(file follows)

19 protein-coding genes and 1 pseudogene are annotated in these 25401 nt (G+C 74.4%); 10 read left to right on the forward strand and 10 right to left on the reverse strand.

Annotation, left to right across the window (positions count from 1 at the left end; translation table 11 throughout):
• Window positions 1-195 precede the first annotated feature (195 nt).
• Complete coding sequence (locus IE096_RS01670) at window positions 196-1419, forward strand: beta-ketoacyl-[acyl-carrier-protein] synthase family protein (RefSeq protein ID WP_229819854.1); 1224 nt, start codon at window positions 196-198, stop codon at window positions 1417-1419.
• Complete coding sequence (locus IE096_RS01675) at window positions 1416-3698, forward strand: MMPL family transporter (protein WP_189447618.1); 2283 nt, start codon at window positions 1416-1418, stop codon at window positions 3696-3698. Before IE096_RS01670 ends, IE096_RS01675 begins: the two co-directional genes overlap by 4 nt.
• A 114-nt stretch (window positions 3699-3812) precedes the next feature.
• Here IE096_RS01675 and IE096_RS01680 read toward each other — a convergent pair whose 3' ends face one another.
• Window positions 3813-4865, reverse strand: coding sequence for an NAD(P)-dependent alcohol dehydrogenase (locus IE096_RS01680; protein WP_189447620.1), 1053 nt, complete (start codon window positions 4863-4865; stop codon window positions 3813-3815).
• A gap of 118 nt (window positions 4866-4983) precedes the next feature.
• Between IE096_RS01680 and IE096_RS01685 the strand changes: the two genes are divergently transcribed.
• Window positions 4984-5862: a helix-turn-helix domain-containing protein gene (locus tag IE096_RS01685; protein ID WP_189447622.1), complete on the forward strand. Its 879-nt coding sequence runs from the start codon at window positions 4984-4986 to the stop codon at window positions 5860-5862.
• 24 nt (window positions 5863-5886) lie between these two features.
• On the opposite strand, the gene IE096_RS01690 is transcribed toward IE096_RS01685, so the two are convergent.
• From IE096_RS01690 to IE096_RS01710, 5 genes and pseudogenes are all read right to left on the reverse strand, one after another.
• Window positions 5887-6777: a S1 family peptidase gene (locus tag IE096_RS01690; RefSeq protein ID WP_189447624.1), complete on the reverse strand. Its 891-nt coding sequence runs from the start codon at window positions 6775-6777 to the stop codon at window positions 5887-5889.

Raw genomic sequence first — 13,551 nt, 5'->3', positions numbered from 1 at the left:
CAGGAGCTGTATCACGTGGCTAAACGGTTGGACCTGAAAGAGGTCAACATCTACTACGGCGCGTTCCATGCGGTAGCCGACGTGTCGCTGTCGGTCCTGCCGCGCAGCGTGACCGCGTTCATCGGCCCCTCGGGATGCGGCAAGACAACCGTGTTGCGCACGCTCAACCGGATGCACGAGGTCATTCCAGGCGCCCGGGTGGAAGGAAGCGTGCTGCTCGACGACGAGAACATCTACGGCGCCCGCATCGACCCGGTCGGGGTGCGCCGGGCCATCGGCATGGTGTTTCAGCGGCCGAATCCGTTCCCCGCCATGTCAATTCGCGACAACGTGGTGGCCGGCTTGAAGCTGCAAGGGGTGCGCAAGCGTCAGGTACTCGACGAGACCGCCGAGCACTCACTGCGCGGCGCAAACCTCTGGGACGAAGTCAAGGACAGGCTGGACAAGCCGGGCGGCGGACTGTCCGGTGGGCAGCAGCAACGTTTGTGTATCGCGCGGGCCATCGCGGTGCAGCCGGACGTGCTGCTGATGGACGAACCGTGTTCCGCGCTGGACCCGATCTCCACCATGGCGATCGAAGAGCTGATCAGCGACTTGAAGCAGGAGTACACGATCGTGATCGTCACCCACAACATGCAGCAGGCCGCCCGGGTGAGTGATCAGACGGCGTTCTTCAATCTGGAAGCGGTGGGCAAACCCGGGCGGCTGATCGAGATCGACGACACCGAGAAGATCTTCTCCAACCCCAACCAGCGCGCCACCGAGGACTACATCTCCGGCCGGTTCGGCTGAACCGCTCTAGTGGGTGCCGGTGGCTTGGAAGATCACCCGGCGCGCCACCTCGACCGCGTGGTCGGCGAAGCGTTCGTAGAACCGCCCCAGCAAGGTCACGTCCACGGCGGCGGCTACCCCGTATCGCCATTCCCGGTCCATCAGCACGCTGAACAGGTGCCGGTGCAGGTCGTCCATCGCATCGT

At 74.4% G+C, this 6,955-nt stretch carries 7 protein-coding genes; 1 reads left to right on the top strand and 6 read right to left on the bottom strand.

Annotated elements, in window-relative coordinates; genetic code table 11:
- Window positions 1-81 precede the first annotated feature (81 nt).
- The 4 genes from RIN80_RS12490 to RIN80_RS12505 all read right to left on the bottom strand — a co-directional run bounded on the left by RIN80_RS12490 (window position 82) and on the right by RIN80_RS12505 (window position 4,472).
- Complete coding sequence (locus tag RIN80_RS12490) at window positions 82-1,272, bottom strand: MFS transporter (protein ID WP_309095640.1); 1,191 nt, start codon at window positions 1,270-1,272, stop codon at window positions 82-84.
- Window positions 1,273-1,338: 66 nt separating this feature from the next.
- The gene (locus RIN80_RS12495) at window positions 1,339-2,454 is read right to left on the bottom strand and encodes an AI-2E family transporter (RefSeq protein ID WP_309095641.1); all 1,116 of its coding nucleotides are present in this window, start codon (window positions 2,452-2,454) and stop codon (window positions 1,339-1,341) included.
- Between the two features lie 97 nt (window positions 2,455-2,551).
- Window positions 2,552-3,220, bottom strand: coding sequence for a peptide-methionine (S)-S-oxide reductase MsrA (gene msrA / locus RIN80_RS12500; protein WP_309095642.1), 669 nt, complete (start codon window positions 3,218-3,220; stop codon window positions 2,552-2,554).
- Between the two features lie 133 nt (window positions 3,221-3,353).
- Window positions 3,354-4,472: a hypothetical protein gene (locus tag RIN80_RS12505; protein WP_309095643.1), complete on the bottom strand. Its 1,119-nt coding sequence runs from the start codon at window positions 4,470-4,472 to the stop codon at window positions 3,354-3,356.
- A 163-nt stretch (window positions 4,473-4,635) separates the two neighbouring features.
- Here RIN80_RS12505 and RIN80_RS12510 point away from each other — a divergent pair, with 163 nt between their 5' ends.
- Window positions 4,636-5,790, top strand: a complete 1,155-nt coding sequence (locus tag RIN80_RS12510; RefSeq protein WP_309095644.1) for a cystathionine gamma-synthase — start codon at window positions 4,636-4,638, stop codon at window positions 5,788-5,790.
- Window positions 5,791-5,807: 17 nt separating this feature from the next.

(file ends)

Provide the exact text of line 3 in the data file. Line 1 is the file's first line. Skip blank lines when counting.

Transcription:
• Window positions 1-195 precede the first annotated feature (195 nt).